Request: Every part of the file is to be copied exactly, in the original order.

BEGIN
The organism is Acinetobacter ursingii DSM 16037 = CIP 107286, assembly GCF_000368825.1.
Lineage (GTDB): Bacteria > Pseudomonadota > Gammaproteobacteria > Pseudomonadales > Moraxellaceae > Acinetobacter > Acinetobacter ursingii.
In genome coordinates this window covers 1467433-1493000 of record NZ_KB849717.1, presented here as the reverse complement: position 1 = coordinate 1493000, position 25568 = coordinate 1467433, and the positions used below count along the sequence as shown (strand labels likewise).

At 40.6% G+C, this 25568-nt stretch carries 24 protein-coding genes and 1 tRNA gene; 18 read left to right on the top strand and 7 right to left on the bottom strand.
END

The organism is Acinetobacter ursingii DSM 16037 = CIP 107286, assembly GCF_000368825.1.
Lineage (GTDB): Bacteria > Pseudomonadota > Gammaproteobacteria > Pseudomonadales > Moraxellaceae > Acinetobacter > Acinetobacter ursingii.
In genome coordinates this window covers 1467433-1493000 of record NZ_KB849717.1, presented here as the reverse complement: position 1 = coordinate 1493000, position 25568 = coordinate 1467433, and the positions used below count along the sequence as shown (strand labels likewise).

At 40.6% G+C, this 25568-nt stretch carries 24 protein-coding genes and 1 tRNA gene; 18 read left to right on the top strand and 7 right to left on the bottom strand.